Mar 17, 2015

Downturn in the oil patch brings layoffs

Wyomingites may be grinning at gas pumps, but lower gasoline prices mean people in the oil patch are out of work while the state of Wyoming reels in less oil revenue.

Thirty-two oil rigs were drilling in Wyoming on March 10, compared to 55 to 57 rigs on average in 2014, according to Bruce Hinchey, president of Petroleum Association of Wyoming in Casper.
Falling gas prices have resulted in reductions in oil field jobs.

“We’ve laid off probably 50 percent,” said Jerry Herweyer, manager of J & R Well Service in Powell.

Between 30 and 40 J & R Powell area employees recently have been laid off, and more layoffs are likely.

Greg Lynch, owner of Northstate Corp, an oil field service company in Powell, said he has laid off 11 employees.

“We are definitely seeing the layoffs in oil and gas,” said David Bullard, senior economist with Wyoming Department of Workforce Services office in Casper. “Clearly, the claims are way up, and we’re seeing layoffs around the state.”

In February, 906 people filed unemployment insurance claims in the natural resources and mining sector around the state, compared to 250 claims at the same time a year earlier, according to Workforce figures.

The natural resources and mining category includes some agriculture, mining such as coal, trona and uranium and oil and gas. But job losses were centered in one area.

“The increase is within oil and gas,” Bullard said.

The number of unemployment insurance claims filed last month rivals the number filed during the 2009 recession, Bullard said.

In February 2009, there were 1,094 claims in natural resources and mining, according to Workforce figures.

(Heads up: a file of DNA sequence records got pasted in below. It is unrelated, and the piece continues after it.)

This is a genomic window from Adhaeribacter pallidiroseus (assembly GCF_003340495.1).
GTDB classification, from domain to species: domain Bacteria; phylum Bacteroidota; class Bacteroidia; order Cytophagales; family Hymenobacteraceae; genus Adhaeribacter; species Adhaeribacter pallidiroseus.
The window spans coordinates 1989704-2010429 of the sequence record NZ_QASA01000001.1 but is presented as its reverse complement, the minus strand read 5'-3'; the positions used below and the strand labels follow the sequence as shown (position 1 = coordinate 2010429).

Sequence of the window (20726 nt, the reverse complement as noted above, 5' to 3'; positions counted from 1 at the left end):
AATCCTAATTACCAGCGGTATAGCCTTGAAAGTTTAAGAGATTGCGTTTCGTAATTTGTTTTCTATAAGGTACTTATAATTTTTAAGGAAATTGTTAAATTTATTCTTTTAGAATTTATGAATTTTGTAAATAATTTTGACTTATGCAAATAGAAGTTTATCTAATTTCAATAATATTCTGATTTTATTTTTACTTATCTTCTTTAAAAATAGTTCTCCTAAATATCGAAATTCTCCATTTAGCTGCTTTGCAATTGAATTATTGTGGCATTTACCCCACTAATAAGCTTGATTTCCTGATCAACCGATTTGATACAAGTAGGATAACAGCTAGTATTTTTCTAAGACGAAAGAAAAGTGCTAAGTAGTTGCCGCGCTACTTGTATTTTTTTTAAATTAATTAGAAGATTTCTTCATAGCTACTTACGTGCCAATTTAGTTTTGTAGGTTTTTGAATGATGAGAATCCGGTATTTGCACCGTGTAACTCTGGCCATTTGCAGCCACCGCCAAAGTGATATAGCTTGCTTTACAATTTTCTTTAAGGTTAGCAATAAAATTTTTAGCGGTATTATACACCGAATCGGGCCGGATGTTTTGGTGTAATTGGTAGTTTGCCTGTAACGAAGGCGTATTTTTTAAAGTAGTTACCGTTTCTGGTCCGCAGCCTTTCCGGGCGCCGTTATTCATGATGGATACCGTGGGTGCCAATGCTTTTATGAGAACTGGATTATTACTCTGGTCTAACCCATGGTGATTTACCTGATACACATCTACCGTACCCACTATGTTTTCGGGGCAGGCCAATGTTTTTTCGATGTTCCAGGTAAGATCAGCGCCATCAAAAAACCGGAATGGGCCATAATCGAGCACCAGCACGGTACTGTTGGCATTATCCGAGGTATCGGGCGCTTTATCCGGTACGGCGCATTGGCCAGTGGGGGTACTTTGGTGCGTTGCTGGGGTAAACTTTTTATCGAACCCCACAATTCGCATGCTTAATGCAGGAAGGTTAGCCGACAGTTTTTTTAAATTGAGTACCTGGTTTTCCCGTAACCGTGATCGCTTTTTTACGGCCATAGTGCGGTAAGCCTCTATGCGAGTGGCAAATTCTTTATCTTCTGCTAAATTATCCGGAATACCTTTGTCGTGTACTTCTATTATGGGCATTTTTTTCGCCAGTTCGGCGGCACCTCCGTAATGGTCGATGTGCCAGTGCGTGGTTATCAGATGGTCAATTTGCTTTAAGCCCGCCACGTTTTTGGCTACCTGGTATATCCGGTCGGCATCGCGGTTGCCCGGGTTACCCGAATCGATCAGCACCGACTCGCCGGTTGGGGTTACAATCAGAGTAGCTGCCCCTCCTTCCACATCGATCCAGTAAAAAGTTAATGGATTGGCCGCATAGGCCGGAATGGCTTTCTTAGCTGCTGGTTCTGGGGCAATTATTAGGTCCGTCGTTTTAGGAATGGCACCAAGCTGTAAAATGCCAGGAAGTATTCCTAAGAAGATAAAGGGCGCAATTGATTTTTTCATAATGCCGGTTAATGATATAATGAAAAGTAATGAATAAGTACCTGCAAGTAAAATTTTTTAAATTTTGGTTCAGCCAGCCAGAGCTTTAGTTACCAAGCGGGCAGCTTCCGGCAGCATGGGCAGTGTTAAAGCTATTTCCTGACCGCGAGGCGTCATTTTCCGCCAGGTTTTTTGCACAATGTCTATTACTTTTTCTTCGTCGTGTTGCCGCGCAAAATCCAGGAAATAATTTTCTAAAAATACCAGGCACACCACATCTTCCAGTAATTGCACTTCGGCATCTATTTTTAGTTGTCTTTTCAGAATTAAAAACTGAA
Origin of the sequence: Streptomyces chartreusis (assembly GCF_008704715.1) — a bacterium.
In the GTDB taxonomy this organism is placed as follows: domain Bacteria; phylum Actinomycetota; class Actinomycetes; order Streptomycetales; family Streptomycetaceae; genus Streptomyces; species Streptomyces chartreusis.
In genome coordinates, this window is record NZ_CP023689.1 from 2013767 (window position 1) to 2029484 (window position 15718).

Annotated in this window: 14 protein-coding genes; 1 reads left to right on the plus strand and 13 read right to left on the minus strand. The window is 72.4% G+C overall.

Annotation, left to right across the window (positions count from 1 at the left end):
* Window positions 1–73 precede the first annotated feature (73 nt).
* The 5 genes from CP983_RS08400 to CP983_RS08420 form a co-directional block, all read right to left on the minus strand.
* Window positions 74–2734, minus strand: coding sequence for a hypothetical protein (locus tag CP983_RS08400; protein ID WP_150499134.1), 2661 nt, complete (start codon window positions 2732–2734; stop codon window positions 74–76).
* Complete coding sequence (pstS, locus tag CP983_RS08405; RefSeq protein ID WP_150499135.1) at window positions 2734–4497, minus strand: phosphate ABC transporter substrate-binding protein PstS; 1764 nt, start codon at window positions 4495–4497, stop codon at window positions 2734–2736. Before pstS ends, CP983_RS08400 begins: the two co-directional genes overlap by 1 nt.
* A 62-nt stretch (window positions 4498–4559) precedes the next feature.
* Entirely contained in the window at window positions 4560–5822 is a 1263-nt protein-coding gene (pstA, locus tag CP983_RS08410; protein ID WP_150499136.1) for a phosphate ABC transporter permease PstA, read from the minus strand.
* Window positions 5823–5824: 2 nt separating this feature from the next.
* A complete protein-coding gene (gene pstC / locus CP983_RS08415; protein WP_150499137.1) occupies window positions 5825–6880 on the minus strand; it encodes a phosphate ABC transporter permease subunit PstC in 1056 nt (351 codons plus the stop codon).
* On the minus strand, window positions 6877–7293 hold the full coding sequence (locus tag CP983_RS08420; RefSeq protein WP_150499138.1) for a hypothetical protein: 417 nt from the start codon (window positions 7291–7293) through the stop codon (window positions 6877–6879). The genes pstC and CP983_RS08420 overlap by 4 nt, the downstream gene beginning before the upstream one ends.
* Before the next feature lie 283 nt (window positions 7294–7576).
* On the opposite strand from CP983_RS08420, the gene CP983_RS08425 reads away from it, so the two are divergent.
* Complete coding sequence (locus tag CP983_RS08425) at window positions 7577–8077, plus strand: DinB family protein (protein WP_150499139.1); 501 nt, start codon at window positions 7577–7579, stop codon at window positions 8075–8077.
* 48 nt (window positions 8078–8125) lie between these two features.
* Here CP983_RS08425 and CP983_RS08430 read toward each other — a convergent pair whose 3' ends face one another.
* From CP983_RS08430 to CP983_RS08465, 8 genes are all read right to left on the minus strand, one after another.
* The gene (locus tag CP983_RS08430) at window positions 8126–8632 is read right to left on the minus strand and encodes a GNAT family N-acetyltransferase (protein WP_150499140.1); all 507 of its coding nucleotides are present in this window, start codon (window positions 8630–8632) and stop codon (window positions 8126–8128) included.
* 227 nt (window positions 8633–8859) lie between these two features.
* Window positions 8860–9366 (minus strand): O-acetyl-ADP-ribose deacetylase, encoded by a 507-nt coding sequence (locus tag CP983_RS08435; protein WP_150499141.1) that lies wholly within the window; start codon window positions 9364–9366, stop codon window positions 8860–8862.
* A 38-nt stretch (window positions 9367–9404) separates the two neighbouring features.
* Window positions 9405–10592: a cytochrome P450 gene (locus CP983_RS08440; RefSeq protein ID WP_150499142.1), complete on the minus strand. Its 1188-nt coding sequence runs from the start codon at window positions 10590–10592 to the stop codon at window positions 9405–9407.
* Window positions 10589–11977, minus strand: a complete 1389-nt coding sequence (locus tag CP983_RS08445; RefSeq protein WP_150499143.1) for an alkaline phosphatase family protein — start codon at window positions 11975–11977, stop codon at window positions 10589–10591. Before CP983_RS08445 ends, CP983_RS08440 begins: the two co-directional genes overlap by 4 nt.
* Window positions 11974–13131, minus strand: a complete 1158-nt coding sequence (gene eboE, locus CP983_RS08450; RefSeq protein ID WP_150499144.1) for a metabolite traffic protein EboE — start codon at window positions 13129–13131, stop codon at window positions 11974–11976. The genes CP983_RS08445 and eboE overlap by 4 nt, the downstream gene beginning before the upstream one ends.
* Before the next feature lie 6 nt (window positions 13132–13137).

“Every oilfield business in the Big Horn Basin has been affected by the oil prices,” Herweyer said. “Everybody is pretty much in the same boat.”

“It’s going to have a pretty good ripple effect through the area — the whole state, really,” Herweyer said.

Wyoming’s average cost for a gallon of regular gas was $2.17 per gallon compared to the United States median of $2.42 on Monday, according to

“On the New York Mercantile Exchange, crude oil for delivery in April plunged $2.21, or 4.7 percent, on Friday to end the week at $44.84 a barrel,” according to a March 15 Nasdaq article.

Cheap gas is good for consumers, but bad for Wyoming’s economy, Hinchey said.

“Four-dollar gas is a lot better for Wyoming than $2 gas,” said Lynch.

Cheaper gas prices also mean less tax revenue to the state and its counties.

“We’re down about 4 percent (in county revenue) right now,” said Pat Meyer, Park County Assessor.

Assessed valuation for this year will not see severe reductions, but next year may. He’ll know more about 2015 later this spring, and more about 2016 this fall, Meyer said.

Projected mineral severance tax revenue from crude oil in fiscal year 2015 is $248 million, while it was more than $322 million in FY 2014, according to Wyoming State Government Revenue Forecast fiscal year 2015 to fiscal year 2020.

In FY 2014, cities and towns were guaranteed a little more than $14.3 million, and counties a little more than $6 million, from state mineral severance taxes. For FY 2015, which ends June 30, cities and towns are guaranteed about the same amounts, according to the Wyoming Consensus Revenue Estimating Group’s revenue forecast.

“They get the money first,” said Wenlin Liu, principal economist with the Wyoming Economic Analysis Division. “The decline in severance taxes won’t affect them for this distribution.”

In addition, municipalities and counties are getting more in state appropriations this year.

Ironically, oil is plentiful at this time, Herweyer said.

Oil production has not slowed in the U.S., but oil exploration probably has, said Patrick DeHaan, senior petroleum analyst in Gaithersburg, Md. The U.S. had 449 million barrels of oil in its inventory on Wednesday; that is 79 million barrels more than a year earlier, on March 11, 2014.

Herweyer said he does not anticipate oil prices rising in the near future. “I’m thinking we’re in this for two years, at least,” he said.

Slumping oil prices are not prevalent in just Wyoming.

“It’s a global thing,” Lynch said.

DeHaan said there is less demand for oil, in part because China is in recession and demanding less oil.

Oil prices dropped in 1982, and it wasn’t until nearly year 2000 before the price of oil increased.

“I don’t want to see it like that again,” Hinchey said.


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